Almquist et al. (2016) note at the very beginning of its article that marketers establish the value of a good/service primarily in the context of what will generate profits. Although it is not a very consumer-friendly or sensitive approach and Article One noted, marketers simply do not have the time or resources to build/market a product to the whims of seven billion highly individualistic customers. Marketers, therefore, must make value assumptions based on what they–not consumers–believe a product/service is worth. Using Maslow’s “Hierarchy of Needs”, however, the authors developed “The Elements of Value”, a 30-value pyramid in which most people live their lives. According to the authors, at the base of this pyramid are the tangible (Functional) elements of life, such as “saves time”, “makes money”, “reduces costs”, etc. If fulfilled, those elements inform humans’ intangible (Emotional) elements such as “nostalgia”, “wellness”, “fun/entertainment”, etc. If fulfilled, those elements of value generate Life Changing elements, such as “motivation”, “hope”, “belonging”, etc. And if all those elements are met, the customer reaches the summit of “self-trascendence”. That said, the authors readily acknowledge while no one product/service can achieve all thirty elements, profitable companies’ advertising scores multiple elements of value. However, a company need not aspire to hit as many elements as possible. The authors observe, for example, a brokerage company should focus on common elements of quality and heirloom, while a grocer should focus on quality, variety, and low cost. Underlying all this, the authors also observe what Article One pointed out: a successful business in the 21st century must be able to segment its customer base before attempting to market its products based on elements of value.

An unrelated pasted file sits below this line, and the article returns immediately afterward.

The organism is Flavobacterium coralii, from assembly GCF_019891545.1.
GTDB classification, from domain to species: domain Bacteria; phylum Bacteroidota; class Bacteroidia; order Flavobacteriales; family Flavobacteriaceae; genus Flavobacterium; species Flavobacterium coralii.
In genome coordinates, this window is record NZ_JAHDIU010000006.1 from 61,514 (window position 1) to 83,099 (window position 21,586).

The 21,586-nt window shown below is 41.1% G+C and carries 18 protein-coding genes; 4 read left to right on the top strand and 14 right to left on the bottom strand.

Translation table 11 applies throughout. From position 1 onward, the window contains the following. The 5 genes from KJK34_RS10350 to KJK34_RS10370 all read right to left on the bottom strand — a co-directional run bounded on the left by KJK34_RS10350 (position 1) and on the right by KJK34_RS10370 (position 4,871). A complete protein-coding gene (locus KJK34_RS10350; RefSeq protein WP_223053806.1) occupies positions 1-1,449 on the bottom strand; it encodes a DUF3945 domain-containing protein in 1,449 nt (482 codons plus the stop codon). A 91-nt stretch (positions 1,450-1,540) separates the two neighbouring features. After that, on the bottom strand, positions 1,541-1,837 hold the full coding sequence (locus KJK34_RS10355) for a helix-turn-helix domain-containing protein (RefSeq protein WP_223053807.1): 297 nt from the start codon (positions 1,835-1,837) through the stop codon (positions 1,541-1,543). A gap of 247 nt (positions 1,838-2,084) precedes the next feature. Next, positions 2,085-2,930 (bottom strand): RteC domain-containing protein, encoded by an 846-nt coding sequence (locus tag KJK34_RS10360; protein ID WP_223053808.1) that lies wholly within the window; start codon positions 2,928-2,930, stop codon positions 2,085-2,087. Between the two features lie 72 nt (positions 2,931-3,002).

Article Three–The CEO of Levi Strauss on Leading an Iconic Brand Back to Growth